In the novel The Tragedy of Miss Geneva Flowers, author Joe Babcock takes the reader through the late teen years of Erick Taylor as he’s coming of age, and coming out of the closet.
Erick struggles to find acceptance in all aspects of his life as he is discovering who he really is. Still grieving over the loss of his younger brother years before, Erick has ever since felt alone and rejected by his family, his peers, and society. Then he meets Chloe, a flamboyant gay drag queen who changes his entire attitude towards his life.
The novel takes place in the 90’s and I found myself relating to the styles of the time, the rock and roll, drugs and sex atmosphere of the book. It was a time when I myself was coming of age. The struggles with identity are difficult and very parallel, whether coming of age straight or gay.
Erick aches to be loved and accepted, but his parents, too lost in their own grief over the loss of their younger son, adopt a “replacement” for him, and overlook the needs of the oldest. Erick distances more and more from them, and eventually, just outright leaves to move in with his new best friend Chloe.
Chloe represents for Erick, freedom and everything he longs to be: independent, openly gay, uninhibited and popular. Plus Chloe becomes a sort of idol to Erick, who decides his life’s dream is to be a drag queen: Miss Geneva Flowers. Through battles with gender crises, drug addiction, and finding love, the novel takes a deep look into the psyche of Erick. At 16/17 he is forced by circumstance and his own choices, he is forced to grow up very quickly. It isn’t until the end of the novel and when he loses that which he professes to love the most, Chloe that he finds out that he can indeed love himself as well and be free to be himself. With that and opening up in honesty to his family, he finds a sort of peace and some acceptance there where he least expected it.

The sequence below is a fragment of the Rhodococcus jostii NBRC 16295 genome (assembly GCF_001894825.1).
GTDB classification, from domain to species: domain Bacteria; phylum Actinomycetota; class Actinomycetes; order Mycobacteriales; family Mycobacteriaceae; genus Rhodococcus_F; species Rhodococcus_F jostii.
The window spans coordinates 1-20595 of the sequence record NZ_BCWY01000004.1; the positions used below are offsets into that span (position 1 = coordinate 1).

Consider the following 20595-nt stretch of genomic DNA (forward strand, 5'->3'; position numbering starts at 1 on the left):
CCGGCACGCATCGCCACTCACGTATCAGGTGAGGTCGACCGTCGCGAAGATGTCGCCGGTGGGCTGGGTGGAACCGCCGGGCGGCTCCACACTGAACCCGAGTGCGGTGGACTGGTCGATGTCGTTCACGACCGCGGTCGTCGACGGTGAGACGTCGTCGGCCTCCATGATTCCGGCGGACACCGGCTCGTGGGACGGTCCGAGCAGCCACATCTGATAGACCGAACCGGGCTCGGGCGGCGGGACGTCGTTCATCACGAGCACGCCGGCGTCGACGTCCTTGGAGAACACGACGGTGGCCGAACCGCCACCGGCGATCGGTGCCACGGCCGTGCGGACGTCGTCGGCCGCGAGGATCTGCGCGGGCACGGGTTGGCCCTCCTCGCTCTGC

This novel had me from page one. The dialog is so colourful that I could hear the voices in my head as I read. Chloe’s character reminding me of a friend of my own, came to life very vividly on the page. Erick, an angsty teen, is a character that anyone who has had any sort of identity struggle can relate to, not just Gays. I found myself unable to put the book down.
The author does a fantastic job of bringing the truth of gay lifestyle out in this novel. One of the critics of the book is quoted as saying “Joe Babcock effortlessly captures a voice rarely heard.”—JT LeRoy. This is a true statement. There comes an understanding in that being Gay isn’t so cut and dry as the media, as Christian critics and psychologists like to make it. It wipes the myth that being Gay is a choice, pointing out that so many gay people actually pray to God to change them, and have a very hard time accepting the very fact they are gay. This book eliminates predisposed conceptions of what being Gay is. There is no set stereotype to being gay, and everyone, gay or straight, is individually a person of their own, each deserving of respect, love and acceptance.
The only thing that I didn’t care for about this novel was how the end wrapped up a bit too neatly and too quickly. It goes along and then suddenly everything happens at once, and before you know it, the end is there and all wrapped up nice and neatly, with a neat happy ending. To me that is the most unrealistic part of it. For many, there wouldn’t have been such a happy ending, and it almost felt like the author came to a point where he decided it was time to wrap up the novel, and did so in a bit of a hurry.
Overall I recommend this book especially if you are open-minded, accepting and open-hearted. If you are homophobic or anti-gay, do not even bother, because you just won’t get it.
I will be looking to read more from Joe Babcock, who originally self published The Tragedy of Miss Geneva Flowers, and won the Best Self-Published Novel award in 2002.